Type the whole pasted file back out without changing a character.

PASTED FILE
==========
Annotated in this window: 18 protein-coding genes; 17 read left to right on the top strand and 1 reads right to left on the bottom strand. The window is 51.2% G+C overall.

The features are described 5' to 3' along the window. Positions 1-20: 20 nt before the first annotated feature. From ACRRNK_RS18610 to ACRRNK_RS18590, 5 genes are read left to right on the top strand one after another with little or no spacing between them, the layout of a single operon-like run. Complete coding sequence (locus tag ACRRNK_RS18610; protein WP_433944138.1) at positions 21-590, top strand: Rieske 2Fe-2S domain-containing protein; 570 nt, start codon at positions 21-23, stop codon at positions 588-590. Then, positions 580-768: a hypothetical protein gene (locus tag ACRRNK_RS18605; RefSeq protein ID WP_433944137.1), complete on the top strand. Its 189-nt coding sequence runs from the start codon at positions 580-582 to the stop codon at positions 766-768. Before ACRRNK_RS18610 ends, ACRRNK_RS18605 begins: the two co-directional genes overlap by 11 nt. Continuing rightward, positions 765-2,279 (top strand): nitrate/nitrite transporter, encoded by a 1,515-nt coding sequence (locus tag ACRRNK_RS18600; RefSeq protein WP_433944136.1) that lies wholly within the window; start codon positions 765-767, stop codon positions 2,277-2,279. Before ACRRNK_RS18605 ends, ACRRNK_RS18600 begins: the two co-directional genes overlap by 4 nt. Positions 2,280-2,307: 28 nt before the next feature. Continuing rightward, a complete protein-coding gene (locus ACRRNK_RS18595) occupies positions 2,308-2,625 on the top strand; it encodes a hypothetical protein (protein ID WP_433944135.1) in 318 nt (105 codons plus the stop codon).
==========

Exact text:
Annotated in this window: 18 protein-coding genes; 17 read left to right on the top strand and 1 reads right to left on the bottom strand. The window is 51.2% G+C overall.

The features are described 5' to 3' along the window. Positions 1-20: 20 nt before the first annotated feature. From ACRRNK_RS18610 to ACRRNK_RS18590, 5 genes are read left to right on the top strand one after another with little or no spacing between them, the layout of a single operon-like run. Complete coding sequence (locus tag ACRRNK_RS18610; protein WP_433944138.1) at positions 21-590, top strand: Rieske 2Fe-2S domain-containing protein; 570 nt, start codon at positions 21-23, stop codon at positions 588-590. Then, positions 580-768: a hypothetical protein gene (locus tag ACRRNK_RS18605; RefSeq protein ID WP_433944137.1), complete on the top strand. Its 189-nt coding sequence runs from the start codon at positions 580-582 to the stop codon at positions 766-768. Before ACRRNK_RS18610 ends, ACRRNK_RS18605 begins: the two co-directional genes overlap by 11 nt. Continuing rightward, positions 765-2,279 (top strand): nitrate/nitrite transporter, encoded by a 1,515-nt coding sequence (locus tag ACRRNK_RS18600; RefSeq protein WP_433944136.1) that lies wholly within the window; start codon positions 765-767, stop codon positions 2,277-2,279. Before ACRRNK_RS18605 ends, ACRRNK_RS18600 begins: the two co-directional genes overlap by 4 nt. Positions 2,280-2,307: 28 nt before the next feature. Continuing rightward, a complete protein-coding gene (locus ACRRNK_RS18595) occupies positions 2,308-2,625 on the top strand; it encodes a hypothetical protein (protein ID WP_433944135.1) in 318 nt (105 codons plus the stop codon).